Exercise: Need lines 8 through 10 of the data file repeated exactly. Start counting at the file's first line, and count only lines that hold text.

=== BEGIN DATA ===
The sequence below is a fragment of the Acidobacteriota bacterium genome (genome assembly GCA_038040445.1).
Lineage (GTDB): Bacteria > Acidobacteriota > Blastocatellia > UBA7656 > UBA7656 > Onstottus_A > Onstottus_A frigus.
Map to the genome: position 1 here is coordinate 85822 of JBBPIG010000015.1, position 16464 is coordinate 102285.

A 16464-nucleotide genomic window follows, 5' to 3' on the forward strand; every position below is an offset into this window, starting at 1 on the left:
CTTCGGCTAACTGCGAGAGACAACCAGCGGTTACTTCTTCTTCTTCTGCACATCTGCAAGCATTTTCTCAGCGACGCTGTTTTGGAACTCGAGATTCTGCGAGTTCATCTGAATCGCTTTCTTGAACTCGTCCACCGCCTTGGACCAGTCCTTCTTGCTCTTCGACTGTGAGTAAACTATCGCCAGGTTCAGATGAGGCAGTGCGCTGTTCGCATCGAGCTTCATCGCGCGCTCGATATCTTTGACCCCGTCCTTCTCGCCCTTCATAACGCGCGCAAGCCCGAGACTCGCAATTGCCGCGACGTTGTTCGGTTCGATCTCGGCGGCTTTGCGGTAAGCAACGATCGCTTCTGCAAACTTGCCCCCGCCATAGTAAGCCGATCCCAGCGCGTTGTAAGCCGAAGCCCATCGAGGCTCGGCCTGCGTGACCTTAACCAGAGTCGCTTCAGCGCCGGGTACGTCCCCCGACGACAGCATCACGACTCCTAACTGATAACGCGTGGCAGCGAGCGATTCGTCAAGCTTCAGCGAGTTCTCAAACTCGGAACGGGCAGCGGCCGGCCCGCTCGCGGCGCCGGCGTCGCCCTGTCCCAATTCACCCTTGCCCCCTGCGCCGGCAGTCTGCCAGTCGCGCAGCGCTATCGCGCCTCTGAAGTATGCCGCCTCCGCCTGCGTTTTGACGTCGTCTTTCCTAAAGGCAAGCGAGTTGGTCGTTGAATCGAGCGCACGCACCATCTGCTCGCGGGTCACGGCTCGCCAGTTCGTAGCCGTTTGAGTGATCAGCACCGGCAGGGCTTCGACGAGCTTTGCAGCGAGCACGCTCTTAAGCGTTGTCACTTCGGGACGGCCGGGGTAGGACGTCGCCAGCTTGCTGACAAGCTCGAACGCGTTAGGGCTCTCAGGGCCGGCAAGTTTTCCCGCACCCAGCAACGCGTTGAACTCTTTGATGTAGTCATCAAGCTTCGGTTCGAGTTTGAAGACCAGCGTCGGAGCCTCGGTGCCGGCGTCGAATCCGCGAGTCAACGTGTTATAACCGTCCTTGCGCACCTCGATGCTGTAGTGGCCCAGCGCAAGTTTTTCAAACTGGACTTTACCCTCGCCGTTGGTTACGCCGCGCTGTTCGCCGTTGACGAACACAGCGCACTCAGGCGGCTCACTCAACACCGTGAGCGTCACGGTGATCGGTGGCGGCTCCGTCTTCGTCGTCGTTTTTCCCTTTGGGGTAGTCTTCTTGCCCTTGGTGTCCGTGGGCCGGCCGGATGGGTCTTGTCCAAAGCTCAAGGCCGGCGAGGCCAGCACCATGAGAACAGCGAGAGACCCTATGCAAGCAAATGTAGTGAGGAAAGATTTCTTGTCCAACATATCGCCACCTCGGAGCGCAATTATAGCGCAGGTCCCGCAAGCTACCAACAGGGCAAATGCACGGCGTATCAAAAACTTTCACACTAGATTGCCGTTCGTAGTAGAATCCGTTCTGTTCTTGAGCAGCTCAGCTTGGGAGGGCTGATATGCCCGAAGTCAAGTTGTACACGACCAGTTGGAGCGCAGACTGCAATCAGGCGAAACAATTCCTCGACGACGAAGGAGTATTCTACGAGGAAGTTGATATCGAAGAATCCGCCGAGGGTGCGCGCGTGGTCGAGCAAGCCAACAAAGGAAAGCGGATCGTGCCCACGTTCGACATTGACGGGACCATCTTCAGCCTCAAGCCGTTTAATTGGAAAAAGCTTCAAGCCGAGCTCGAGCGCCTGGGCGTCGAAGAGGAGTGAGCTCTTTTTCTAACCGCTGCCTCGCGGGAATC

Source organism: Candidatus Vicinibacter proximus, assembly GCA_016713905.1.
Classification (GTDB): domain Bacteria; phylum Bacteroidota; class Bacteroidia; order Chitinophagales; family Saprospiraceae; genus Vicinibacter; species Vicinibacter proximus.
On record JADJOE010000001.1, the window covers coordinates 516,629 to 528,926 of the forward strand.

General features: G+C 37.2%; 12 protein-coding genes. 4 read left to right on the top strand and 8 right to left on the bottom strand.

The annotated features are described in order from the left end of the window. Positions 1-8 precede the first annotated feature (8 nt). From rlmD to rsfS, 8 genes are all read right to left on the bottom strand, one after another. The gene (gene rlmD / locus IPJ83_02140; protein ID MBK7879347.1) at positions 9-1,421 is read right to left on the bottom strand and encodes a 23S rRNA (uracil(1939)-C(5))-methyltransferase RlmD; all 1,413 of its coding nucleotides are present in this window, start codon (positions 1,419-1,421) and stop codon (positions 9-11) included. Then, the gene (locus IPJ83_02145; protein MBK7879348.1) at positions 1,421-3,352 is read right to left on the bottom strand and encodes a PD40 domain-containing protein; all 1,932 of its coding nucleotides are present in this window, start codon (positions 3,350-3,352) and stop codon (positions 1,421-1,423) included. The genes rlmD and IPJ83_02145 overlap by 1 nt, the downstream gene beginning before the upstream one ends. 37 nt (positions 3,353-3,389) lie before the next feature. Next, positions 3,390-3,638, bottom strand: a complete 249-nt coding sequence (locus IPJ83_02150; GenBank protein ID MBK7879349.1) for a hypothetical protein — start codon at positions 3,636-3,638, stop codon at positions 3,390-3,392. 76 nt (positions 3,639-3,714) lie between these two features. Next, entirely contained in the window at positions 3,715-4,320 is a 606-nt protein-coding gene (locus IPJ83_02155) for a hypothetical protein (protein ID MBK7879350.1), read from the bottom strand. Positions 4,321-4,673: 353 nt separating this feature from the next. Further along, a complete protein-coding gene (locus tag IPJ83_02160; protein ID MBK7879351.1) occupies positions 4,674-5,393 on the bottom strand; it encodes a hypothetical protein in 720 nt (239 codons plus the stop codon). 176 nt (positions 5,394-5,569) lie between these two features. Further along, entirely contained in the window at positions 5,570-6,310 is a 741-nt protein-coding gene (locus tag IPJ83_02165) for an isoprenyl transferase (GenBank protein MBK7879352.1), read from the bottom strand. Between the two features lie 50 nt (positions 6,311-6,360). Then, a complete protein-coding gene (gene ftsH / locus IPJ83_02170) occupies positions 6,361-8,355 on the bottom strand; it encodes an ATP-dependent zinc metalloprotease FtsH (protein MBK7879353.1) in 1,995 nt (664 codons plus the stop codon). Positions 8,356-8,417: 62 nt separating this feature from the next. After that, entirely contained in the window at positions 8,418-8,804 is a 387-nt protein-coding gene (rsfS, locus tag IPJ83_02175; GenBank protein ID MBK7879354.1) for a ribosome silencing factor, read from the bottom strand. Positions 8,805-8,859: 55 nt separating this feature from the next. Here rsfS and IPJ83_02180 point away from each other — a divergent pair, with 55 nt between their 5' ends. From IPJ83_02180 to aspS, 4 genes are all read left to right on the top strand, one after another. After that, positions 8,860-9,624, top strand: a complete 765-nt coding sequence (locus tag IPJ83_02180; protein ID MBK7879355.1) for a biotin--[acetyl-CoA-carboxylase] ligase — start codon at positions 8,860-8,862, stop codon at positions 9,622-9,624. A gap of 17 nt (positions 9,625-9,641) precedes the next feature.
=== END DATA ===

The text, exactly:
On record JADJOE010000001.1, the window covers coordinates 516,629 to 528,926 of the forward strand.

General features: G+C 37.2%; 12 protein-coding genes. 4 read left to right on the top strand and 8 right to left on the bottom strand.

The annotated features are described in order from the left end of the window. Positions 1-8 precede the first annotated feature (8 nt). From rlmD to rsfS, 8 genes are all read right to left on the bottom strand, one after another. The gene (gene rlmD / locus IPJ83_02140; protein ID MBK7879347.1) at positions 9-1,421 is read right to left on the bottom strand and encodes a 23S rRNA (uracil(1939)-C(5))-methyltransferase RlmD; all 1,413 of its coding nucleotides are present in this window, start codon (positions 1,419-1,421) and stop codon (positions 9-11) included. Then, the gene (locus IPJ83_02145; protein MBK7879348.1) at positions 1,421-3,352 is read right to left on the bottom strand and encodes a PD40 domain-containing protein; all 1,932 of its coding nucleotides are present in this window, start codon (positions 3,350-3,352) and stop codon (positions 1,421-1,423) included. The genes rlmD and IPJ83_02145 overlap by 1 nt, the downstream gene beginning before the upstream one ends. 37 nt (positions 3,353-3,389) lie before the next feature. Next, positions 3,390-3,638, bottom strand: a complete 249-nt coding sequence (locus IPJ83_02150; GenBank protein ID MBK7879349.1) for a hypothetical protein — start codon at positions 3,636-3,638, stop codon at positions 3,390-3,392. 76 nt (positions 3,639-3,714) lie between these two features. Next, entirely contained in the window at positions 3,715-4,320 is a 606-nt protein-coding gene (locus IPJ83_02155) for a hypothetical protein (protein ID MBK7879350.1), read from the bottom strand. Positions 4,321-4,673: 353 nt separating this feature from the next. Further along, a complete protein-coding gene (locus tag IPJ83_02160; protein ID MBK7879351.1) occupies positions 4,674-5,393 on the bottom strand; it encodes a hypothetical protein in 720 nt (239 codons plus the stop codon). 176 nt (positions 5,394-5,569) lie between these two features. Further along, entirely contained in the window at positions 5,570-6,310 is a 741-nt protein-coding gene (locus tag IPJ83_02165) for an isoprenyl transferase (GenBank protein MBK7879352.1), read from the bottom strand. Between the two features lie 50 nt (positions 6,311-6,360). Then, a complete protein-coding gene (gene ftsH / locus IPJ83_02170) occupies positions 6,361-8,355 on the bottom strand; it encodes an ATP-dependent zinc metalloprotease FtsH (protein MBK7879353.1) in 1,995 nt (664 codons plus the stop codon). Positions 8,356-8,417: 62 nt separating this feature from the next. After that, entirely contained in the window at positions 8,418-8,804 is a 387-nt protein-coding gene (rsfS, locus tag IPJ83_02175; GenBank protein ID MBK7879354.1) for a ribosome silencing factor, read from the bottom strand. Positions 8,805-8,859: 55 nt separating this feature from the next. Here rsfS and IPJ83_02180 point away from each other — a divergent pair, with 55 nt between their 5' ends. From IPJ83_02180 to aspS, 4 genes are all read left to right on the top strand, one after another. After that, positions 8,860-9,624, top strand: a complete 765-nt coding sequence (locus tag IPJ83_02180; protein ID MBK7879355.1) for a biotin--[acetyl-CoA-carboxylase] ligase — start codon at positions 8,860-8,862, stop codon at positions 9,622-9,624. A gap of 17 nt (positions 9,625-9,641) precedes the next feature.